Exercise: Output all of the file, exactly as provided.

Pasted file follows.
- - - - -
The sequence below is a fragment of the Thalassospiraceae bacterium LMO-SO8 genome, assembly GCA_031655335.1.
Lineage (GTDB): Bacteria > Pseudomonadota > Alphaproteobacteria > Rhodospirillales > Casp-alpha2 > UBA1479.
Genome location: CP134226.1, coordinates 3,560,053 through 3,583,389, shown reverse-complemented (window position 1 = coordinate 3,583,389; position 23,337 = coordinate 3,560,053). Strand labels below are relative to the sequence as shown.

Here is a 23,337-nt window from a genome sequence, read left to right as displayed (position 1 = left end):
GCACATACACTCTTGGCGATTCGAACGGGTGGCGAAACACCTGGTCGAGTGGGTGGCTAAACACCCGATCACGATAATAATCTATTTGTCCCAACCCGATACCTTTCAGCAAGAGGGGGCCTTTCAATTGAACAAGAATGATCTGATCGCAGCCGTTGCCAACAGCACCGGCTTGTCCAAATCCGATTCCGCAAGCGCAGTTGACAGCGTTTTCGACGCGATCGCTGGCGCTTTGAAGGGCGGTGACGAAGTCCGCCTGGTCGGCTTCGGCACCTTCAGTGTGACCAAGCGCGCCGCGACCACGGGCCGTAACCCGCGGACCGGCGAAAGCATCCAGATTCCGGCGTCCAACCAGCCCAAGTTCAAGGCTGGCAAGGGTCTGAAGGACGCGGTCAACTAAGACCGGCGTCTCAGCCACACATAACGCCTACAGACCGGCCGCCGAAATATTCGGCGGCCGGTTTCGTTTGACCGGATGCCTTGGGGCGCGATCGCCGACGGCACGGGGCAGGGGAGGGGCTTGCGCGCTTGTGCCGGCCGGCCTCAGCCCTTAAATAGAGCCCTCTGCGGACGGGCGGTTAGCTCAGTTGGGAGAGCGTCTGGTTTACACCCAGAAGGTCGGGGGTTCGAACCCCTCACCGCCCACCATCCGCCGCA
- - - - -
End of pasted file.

The sequence below is a fragment of the Thalassospiraceae bacterium LMO-SO8 genome, assembly GCA_031655335.1.
Lineage (GTDB): Bacteria > Pseudomonadota > Alphaproteobacteria > Rhodospirillales > Casp-alpha2 > UBA1479.
Genome location: CP134226.1, coordinates 3,560,053 through 3,583,389, shown reverse-complemented (window position 1 = coordinate 3,583,389; position 23,337 = coordinate 3,560,053). Strand labels below are relative to the sequence as shown.

Here is a 23,337-nt window from a genome sequence, read left to right as displayed (position 1 = left end):
GCACATACACTCTTGGCGATTCGAACGGGTGGCGAAACACCTGGTCGAGTGGGTGGCTAAACACCCGATCACGATAATAATCTATTTGTCCCAACCCGATACCTTTCAGCAAGAGGGGGCCTTTCAATTGAACAAGAATGATCTGATCGCAGCCGTTGCCAACAGCACCGGCTTGTCCAAATCCGATTCCGCAAGCGCAGTTGACAGCGTTTTCGACGCGATCGCTGGCGCTTTGAAGGGCGGTGACGAAGTCCGCCTGGTCGGCTTCGGCACCTTCAGTGTGACCAAGCGCGCCGCGACCACGGGCCGTAACCCGCGGACCGGCGAAAGCATCCAGATTCCGGCGTCCAACCAGCCCAAGTTCAAGGCTGGCAAGGGTCTGAAGGACGCGGTCAACTAAGACCGGCGTCTCAGCCACACATAACGCCTACAGACCGGCCGCCGAAATATTCGGCGGCCGGTTTCGTTTGACCGGATGCCTTGGGGCGCGATCGCCGACGGCACGGGGCAGGGGAGGGGCTTGCGCGCTTGTGCCGGCCGGCCTCAGCCCTTAAATAGAGCCCTCTGCGGACGGGCGGTTAGCTCAGTTGGGAGAGCGTCTGGTTTACACCCAGAAGGTCGGGGGTTCGAACCCCTCACCGCCCACCATCCGCCGCA